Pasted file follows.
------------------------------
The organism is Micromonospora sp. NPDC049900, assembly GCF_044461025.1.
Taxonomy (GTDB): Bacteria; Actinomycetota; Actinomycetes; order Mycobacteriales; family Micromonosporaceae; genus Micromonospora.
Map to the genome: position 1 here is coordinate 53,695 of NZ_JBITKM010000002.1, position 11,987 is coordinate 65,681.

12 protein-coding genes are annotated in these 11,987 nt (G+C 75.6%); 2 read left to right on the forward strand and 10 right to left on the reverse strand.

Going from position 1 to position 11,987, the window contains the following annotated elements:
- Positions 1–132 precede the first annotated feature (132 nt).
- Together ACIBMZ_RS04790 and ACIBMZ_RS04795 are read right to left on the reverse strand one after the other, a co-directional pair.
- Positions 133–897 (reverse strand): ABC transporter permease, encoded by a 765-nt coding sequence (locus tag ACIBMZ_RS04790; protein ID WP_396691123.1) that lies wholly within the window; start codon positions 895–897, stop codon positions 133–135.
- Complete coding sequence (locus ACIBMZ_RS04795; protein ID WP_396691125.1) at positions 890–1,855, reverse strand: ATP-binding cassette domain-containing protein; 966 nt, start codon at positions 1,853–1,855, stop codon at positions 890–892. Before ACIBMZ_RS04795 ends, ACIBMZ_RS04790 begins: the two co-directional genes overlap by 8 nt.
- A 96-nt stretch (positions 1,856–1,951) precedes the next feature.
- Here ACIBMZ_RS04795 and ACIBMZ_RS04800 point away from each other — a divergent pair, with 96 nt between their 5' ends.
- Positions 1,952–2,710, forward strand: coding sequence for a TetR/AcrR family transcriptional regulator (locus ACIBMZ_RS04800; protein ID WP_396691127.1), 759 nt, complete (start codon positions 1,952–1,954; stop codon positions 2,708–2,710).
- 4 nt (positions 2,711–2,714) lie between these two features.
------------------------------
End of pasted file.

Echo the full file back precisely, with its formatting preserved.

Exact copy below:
The organism is Micromonospora sp. NPDC049900, assembly GCF_044461025.1.
Taxonomy (GTDB): Bacteria; Actinomycetota; Actinomycetes; order Mycobacteriales; family Micromonosporaceae; genus Micromonospora.
Map to the genome: position 1 here is coordinate 53,695 of NZ_JBITKM010000002.1, position 11,987 is coordinate 65,681.

12 protein-coding genes are annotated in these 11,987 nt (G+C 75.6%); 2 read left to right on the forward strand and 10 right to left on the reverse strand.

Going from position 1 to position 11,987, the window contains the following annotated elements:
- Positions 1–132 precede the first annotated feature (132 nt).
- Together ACIBMZ_RS04790 and ACIBMZ_RS04795 are read right to left on the reverse strand one after the other, a co-directional pair.
- Positions 133–897 (reverse strand): ABC transporter permease, encoded by a 765-nt coding sequence (locus tag ACIBMZ_RS04790; protein ID WP_396691123.1) that lies wholly within the window; start codon positions 895–897, stop codon positions 133–135.
- Complete coding sequence (locus ACIBMZ_RS04795; protein ID WP_396691125.1) at positions 890–1,855, reverse strand: ATP-binding cassette domain-containing protein; 966 nt, start codon at positions 1,853–1,855, stop codon at positions 890–892. Before ACIBMZ_RS04795 ends, ACIBMZ_RS04790 begins: the two co-directional genes overlap by 8 nt.
- A 96-nt stretch (positions 1,856–1,951) precedes the next feature.
- Here ACIBMZ_RS04795 and ACIBMZ_RS04800 point away from each other — a divergent pair, with 96 nt between their 5' ends.
- Positions 1,952–2,710, forward strand: coding sequence for a TetR/AcrR family transcriptional regulator (locus ACIBMZ_RS04800; protein ID WP_396691127.1), 759 nt, complete (start codon positions 1,952–1,954; stop codon positions 2,708–2,710).
- 4 nt (positions 2,711–2,714) lie between these two features.